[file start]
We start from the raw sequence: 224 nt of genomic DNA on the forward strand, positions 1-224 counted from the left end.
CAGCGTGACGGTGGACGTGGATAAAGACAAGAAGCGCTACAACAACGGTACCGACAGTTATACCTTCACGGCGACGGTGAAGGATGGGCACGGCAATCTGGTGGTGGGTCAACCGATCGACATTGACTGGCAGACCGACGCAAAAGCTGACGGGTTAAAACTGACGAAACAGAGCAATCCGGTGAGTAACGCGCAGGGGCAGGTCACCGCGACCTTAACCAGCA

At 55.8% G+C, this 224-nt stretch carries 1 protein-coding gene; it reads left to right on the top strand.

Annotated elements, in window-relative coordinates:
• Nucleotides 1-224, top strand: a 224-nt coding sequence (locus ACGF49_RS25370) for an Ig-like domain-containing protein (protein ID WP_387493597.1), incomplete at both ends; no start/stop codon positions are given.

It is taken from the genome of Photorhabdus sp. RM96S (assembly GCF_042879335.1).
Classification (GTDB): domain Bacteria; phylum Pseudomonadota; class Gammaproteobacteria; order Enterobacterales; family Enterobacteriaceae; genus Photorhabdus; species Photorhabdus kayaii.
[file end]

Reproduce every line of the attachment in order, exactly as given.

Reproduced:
We start from the raw sequence: 224 nt of genomic DNA on the forward strand, positions 1-224 counted from the left end.
CAGCGTGACGGTGGACGTGGATAAAGACAAGAAGCGCTACAACAACGGTACCGACAGTTATACCTTCACGGCGACGGTGAAGGATGGGCACGGCAATCTGGTGGTGGGTCAACCGATCGACATTGACTGGCAGACCGACGCAAAAGCTGACGGGTTAAAACTGACGAAACAGAGCAATCCGGTGAGTAACGCGCAGGGGCAGGTCACCGCGACCTTAACCAGCA

At 55.8% G+C, this 224-nt stretch carries 1 protein-coding gene; it reads left to right on the top strand.

Annotated elements, in window-relative coordinates:
• Nucleotides 1-224, top strand: a 224-nt coding sequence (locus ACGF49_RS25370) for an Ig-like domain-containing protein (protein ID WP_387493597.1), incomplete at both ends; no start/stop codon positions are given.

It is taken from the genome of Photorhabdus sp. RM96S (assembly GCF_042879335.1).
Classification (GTDB): domain Bacteria; phylum Pseudomonadota; class Gammaproteobacteria; order Enterobacterales; family Enterobacteriaceae; genus Photorhabdus; species Photorhabdus kayaii.